Who's Outside the Box

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Tuesday, December 2, 2008

Graduate School Separation Anxiety

For many of us, it is the close of the semester and we have hashed out all of our likes and dislikes for the field. Some of us have cried, some have revealed our insecurities, while others continue to struggle within themselves. The operative word here is WE. We have had each other for support, brainstorming and the like.

But what do we do when we get out there in the big bad world when WE becomes I? It is easy to say, attend conferences or call a colleague, but in the real world when life just gets in the way, how will we keep our selves in check? How will we know that we REALLY are doing the right thing working OUTSIDE THE BOX (which is in direct opposition to most practitioners)?

This blog was created by Christen Sylvester

The Impact of Globalization on Education

The flattening or globalization of the world has significant implications for education. For one, we have already begun to use workflow software in-place of humans in many industries. In fact, on-line learning has become increasingly more popular. Students can easily opt for home schooling, thus on-line curriculums, lesson plans, teaching resources and media are readily available and easily accessible by most people today. Another important implication comes from outsourcing. Friedman (author of The World is Flat) writes about the ever increasing option for manufacturers to find unskilled, cheap labor outside of the U.S. Those who are unskilled in the U.S. will have greater difficulty finding jobs in the U.S. as a result of this trend. As a result, the importance of education in this country can not be emphasized enough. In order for Americans to survive in this country, they will need to learn a skill and continue to become educated. Further, globalization has increased competition and has raised the bar for creativity and ingenuity.

It appears that American children of today will be facing greater competition for jobs in the future. So what happens to our special needs children in this growing global economy? Special education has not proven to restore cognitive functioning and academic achievement; in fact quite the opposite appears to happen to children in special education. These students grow increasingly further behind their average age peers and often drop out of high school all together. Jobs that were once available in this country for uneducated and unskilled Americans appear to be disappearing across the seas at an alarming rate. What is not being outsourced is being taken over by technology. Interestingly, Friedman in his book mentions that some McDonalds in the United States have outsourced the drive thru position to overseas!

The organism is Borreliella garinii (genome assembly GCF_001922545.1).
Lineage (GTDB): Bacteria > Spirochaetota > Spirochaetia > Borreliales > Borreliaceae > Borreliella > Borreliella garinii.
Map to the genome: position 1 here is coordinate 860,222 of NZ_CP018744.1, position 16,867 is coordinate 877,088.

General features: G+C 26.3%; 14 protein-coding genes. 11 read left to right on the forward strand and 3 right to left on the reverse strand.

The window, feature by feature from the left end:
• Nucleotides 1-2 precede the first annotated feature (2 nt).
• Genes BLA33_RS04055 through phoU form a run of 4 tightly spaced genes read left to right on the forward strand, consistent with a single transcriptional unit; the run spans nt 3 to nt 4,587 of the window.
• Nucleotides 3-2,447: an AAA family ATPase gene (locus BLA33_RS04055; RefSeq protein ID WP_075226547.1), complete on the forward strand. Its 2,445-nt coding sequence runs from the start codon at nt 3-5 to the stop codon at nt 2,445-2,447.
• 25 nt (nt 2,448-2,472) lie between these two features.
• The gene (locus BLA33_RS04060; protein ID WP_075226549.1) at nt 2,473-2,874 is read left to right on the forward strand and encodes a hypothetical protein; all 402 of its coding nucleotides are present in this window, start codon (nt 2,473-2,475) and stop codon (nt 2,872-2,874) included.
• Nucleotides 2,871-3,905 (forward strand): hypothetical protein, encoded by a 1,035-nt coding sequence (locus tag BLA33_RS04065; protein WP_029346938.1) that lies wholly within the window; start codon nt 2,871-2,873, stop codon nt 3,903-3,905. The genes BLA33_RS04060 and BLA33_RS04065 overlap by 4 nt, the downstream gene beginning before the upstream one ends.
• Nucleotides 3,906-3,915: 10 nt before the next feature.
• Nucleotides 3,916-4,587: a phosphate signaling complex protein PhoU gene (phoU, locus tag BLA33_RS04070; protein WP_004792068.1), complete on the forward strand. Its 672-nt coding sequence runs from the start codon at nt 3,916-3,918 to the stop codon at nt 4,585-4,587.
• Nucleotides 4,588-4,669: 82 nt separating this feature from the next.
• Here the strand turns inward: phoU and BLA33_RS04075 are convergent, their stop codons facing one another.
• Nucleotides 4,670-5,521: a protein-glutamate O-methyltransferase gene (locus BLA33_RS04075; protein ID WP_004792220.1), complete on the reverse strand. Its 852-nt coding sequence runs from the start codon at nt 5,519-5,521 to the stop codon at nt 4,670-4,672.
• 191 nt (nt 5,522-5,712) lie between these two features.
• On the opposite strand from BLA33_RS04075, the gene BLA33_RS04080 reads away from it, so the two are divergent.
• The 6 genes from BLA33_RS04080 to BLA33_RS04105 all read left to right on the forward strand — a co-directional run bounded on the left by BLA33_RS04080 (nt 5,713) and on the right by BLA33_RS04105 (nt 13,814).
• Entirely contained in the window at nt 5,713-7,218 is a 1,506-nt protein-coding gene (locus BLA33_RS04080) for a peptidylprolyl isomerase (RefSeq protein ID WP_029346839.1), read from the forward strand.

What are we doing to ensure the futures of our special needs children? In your opinion, has the special education curriculum taken into consideration globalization and the impact it will have on its students? In your experience, have you seen special needs children improve academically or do they appear to fall further behind? How do you think this will affect their ability to secure employment? If you had the power to change special education, what would you change and why?

This blog was created by Rosa DeAngelis

Wednesday, November 19, 2008

Resiliency: The Bobo Doll of Success

Recently, in one of my classes, we've been discussing resiliency. Prior to reading any of the literature, I had always thought of resilience as a gift certain people are just born with, like an aptitude for math or athletic ability. To my surprise, resilience is influenced by both environmental as well as genetic factors. A big external influence on resilience is having a relationship with a caring adult.

From what I saw during my practicum experience, it seems to me that caring adults gravitate toward particular students rather than the students turning to them for help. Further, I feel that the students usually evoke a positive response from the adult due to a high aptitude or ability that the adult also has an interest in. For example, the head football coach mentors the best player because he sees his athletic potential, and maybe that vote of confidence transfers to other aspects of that student's life in order to help him succeed. The bad part of all this is that I feel that the students who are consistently average or even below average go unnoticed because they don't have that one standout characteristic.

As you head out in the field, do you think it's possible to play the role of the caring adult for students who may go by the wayside because they do not possess an outstanding skill or quality? Further, do you think that you'll be able to sell yourself in a way that the child truly believes that you believe in him or her? Or, do you think that children will be able to see right through you?